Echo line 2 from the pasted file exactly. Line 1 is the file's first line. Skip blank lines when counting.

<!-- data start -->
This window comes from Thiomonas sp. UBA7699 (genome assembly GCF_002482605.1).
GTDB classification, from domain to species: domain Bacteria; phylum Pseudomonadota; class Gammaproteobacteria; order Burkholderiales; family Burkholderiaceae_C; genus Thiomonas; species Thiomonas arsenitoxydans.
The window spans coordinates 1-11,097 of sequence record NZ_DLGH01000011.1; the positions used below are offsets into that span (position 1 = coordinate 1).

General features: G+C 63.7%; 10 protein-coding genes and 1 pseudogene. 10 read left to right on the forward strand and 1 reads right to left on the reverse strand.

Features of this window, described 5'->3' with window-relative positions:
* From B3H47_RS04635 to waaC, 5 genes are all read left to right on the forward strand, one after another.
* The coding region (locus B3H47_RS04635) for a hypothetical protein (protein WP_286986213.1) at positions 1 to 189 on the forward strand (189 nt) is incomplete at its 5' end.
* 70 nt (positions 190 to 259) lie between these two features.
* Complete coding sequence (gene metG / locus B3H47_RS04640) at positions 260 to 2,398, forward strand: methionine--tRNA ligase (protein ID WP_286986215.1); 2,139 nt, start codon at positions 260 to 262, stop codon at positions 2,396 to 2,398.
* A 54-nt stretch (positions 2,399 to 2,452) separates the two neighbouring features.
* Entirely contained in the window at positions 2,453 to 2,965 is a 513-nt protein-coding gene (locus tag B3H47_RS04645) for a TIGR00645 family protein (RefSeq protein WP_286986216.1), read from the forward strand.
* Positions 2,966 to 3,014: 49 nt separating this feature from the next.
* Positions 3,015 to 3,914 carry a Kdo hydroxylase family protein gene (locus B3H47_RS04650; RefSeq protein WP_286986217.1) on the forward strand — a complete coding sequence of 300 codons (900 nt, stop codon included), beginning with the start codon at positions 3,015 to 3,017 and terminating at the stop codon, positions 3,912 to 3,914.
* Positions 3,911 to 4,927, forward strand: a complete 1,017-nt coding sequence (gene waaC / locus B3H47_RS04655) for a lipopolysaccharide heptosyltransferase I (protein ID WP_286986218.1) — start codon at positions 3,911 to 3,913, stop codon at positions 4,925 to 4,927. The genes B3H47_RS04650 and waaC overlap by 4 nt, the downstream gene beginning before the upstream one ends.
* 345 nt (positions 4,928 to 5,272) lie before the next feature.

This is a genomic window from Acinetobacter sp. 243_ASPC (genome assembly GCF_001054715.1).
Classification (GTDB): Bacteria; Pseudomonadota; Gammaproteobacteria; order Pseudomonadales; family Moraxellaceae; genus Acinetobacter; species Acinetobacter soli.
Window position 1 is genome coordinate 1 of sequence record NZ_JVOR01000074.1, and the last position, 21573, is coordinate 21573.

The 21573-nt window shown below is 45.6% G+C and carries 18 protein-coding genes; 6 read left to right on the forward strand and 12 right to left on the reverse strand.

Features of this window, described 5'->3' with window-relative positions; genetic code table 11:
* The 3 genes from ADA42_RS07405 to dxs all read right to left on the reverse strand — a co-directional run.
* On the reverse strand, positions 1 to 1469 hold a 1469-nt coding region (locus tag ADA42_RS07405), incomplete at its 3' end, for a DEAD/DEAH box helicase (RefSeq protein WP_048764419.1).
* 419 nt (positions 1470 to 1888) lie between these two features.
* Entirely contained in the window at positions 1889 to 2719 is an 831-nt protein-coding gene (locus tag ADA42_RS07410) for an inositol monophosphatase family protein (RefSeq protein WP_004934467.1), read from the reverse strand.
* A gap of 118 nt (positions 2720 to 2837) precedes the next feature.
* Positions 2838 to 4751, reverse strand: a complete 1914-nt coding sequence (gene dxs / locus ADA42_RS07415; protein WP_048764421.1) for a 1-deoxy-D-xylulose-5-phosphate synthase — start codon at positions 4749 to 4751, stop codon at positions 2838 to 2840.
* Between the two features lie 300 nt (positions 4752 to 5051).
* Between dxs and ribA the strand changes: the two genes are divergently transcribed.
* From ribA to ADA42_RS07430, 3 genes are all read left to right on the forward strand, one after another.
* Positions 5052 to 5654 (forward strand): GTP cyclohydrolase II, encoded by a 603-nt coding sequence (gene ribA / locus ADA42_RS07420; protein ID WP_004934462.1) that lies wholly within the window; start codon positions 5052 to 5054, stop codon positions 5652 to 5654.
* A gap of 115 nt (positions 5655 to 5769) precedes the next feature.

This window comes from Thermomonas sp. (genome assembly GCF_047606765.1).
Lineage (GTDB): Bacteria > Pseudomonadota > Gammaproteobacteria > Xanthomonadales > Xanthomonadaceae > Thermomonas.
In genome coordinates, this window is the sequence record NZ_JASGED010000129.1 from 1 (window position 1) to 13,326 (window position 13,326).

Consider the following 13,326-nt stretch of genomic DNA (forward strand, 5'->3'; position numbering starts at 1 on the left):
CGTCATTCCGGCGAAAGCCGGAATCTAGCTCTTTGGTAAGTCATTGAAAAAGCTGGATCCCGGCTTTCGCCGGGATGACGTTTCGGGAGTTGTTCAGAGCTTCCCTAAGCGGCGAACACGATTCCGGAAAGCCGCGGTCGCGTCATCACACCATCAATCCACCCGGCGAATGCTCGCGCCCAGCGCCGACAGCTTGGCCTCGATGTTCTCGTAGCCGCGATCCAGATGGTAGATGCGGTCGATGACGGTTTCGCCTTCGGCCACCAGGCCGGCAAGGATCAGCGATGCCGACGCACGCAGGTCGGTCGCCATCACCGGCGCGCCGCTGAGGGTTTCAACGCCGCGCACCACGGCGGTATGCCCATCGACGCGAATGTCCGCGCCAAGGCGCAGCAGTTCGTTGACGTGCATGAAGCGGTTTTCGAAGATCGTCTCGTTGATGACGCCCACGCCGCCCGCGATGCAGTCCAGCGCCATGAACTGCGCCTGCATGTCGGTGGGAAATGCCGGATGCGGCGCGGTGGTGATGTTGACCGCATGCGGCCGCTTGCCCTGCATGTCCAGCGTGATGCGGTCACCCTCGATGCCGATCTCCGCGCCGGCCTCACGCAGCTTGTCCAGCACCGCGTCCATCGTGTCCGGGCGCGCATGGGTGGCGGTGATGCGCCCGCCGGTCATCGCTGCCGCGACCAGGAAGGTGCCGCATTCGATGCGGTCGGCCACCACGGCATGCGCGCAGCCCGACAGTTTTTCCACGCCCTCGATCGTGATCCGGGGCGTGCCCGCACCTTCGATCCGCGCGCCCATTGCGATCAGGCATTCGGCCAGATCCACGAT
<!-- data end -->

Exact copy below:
GTDB classification, from domain to species: domain Bacteria; phylum Pseudomonadota; class Gammaproteobacteria; order Burkholderiales; family Burkholderiaceae_C; genus Thiomonas; species Thiomonas arsenitoxydans.